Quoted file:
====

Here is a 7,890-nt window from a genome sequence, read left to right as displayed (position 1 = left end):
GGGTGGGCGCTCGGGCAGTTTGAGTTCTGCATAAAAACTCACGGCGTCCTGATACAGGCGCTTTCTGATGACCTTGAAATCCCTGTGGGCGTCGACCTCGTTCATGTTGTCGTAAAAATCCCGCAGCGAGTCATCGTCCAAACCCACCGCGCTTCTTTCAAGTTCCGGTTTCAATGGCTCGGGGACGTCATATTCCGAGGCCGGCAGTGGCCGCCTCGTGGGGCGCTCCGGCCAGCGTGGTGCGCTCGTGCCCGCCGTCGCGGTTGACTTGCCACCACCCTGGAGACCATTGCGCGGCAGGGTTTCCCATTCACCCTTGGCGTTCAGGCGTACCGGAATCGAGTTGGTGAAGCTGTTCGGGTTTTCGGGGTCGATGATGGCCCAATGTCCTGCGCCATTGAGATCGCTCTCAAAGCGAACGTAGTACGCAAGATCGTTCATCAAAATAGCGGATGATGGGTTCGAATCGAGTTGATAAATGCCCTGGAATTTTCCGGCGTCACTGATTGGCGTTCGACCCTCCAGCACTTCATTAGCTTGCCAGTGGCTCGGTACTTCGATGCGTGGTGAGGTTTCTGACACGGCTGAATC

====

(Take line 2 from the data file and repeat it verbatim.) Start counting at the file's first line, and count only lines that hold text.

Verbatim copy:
GGGTGGGCGCTCGGGCAGTTTGAGTTCTGCATAAAAACTCACGGCGTCCTGATACAGGCGCTTTCTGATGACCTTGAAATCCCTGTGGGCGTCGACCTCGTTCATGTTGTCGTAAAAATCCCGCAGCGAGTCATCGTCCAAACCCACCGCGCTTCTTTCAAGTTCCGGTTTCAATGGCTCGGGGACGTCATATTCCGAGGCCGGCAGTGGCCGCCTCGTGGGGCGCTCCGGCCAGCGTGGTGCGCTCGTGCCCGCCGTCGCGGTTGACTTGCCACCACCCTGGAGACCATTGCGCGGCAGGGTTTCCCATTCACCCTTGGCGTTCAGGCGTACCGGAATCGAGTTGGTGAAGCTGTTCGGGTTTTCGGGGTCGATGATGGCCCAATGTCCTGCGCCATTGAGATCGCTCTCAAAGCGAACGTAGTACGCAAGATCGTTCATCAAAATAGCGGATGATGGGTTCGAATCGAGTTGATAAATGCCCTGGAATTTTCCGGCGTCACTGATTGGCGTTCGACCCTCCAGCACTTCATTAGCTTGCCAGTGGCTCGGTACTTCGATGCGTGGTGAGGTTTCTGACACGGCTGAATC